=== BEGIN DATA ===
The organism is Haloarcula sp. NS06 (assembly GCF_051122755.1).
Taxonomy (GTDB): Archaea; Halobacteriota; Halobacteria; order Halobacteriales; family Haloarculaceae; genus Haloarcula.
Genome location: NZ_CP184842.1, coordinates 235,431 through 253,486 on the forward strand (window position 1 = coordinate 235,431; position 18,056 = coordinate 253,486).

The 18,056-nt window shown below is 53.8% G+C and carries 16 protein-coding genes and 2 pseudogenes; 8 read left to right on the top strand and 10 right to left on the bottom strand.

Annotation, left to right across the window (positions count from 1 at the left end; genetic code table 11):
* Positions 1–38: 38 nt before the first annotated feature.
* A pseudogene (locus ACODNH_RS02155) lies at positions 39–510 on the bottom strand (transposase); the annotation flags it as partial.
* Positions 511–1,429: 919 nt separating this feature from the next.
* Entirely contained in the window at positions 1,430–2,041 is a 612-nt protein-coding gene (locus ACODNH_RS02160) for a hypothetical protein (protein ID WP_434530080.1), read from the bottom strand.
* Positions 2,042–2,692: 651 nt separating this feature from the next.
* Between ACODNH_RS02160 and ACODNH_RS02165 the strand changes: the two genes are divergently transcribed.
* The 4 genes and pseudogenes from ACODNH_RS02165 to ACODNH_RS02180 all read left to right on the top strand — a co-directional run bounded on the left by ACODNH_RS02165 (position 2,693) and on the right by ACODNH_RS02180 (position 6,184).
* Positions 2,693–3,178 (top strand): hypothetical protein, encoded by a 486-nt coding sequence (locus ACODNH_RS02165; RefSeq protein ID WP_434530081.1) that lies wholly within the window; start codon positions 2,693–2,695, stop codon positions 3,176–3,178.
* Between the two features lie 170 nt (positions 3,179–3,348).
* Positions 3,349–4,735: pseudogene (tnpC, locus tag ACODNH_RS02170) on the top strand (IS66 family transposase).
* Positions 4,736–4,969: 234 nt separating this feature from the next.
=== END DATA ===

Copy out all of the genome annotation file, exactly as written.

The organism is Haloarcula sp. NS06 (assembly GCF_051122755.1).
Taxonomy (GTDB): Archaea; Halobacteriota; Halobacteria; order Halobacteriales; family Haloarculaceae; genus Haloarcula.
Genome location: NZ_CP184842.1, coordinates 235,431 through 253,486 on the forward strand (window position 1 = coordinate 235,431; position 18,056 = coordinate 253,486).

The 18,056-nt window shown below is 53.8% G+C and carries 16 protein-coding genes and 2 pseudogenes; 8 read left to right on the top strand and 10 right to left on the bottom strand.

Annotation, left to right across the window (positions count from 1 at the left end; genetic code table 11):
* Positions 1–38: 38 nt before the first annotated feature.
* A pseudogene (locus ACODNH_RS02155) lies at positions 39–510 on the bottom strand (transposase); the annotation flags it as partial.
* Positions 511–1,429: 919 nt separating this feature from the next.
* Entirely contained in the window at positions 1,430–2,041 is a 612-nt protein-coding gene (locus ACODNH_RS02160) for a hypothetical protein (protein ID WP_434530080.1), read from the bottom strand.
* Positions 2,042–2,692: 651 nt separating this feature from the next.
* Between ACODNH_RS02160 and ACODNH_RS02165 the strand changes: the two genes are divergently transcribed.
* The 4 genes and pseudogenes from ACODNH_RS02165 to ACODNH_RS02180 all read left to right on the top strand — a co-directional run bounded on the left by ACODNH_RS02165 (position 2,693) and on the right by ACODNH_RS02180 (position 6,184).
* Positions 2,693–3,178 (top strand): hypothetical protein, encoded by a 486-nt coding sequence (locus ACODNH_RS02165; RefSeq protein ID WP_434530081.1) that lies wholly within the window; start codon positions 2,693–2,695, stop codon positions 3,176–3,178.
* Between the two features lie 170 nt (positions 3,179–3,348).
* Positions 3,349–4,735: pseudogene (tnpC, locus tag ACODNH_RS02170) on the top strand (IS66 family transposase).
* Positions 4,736–4,969: 234 nt separating this feature from the next.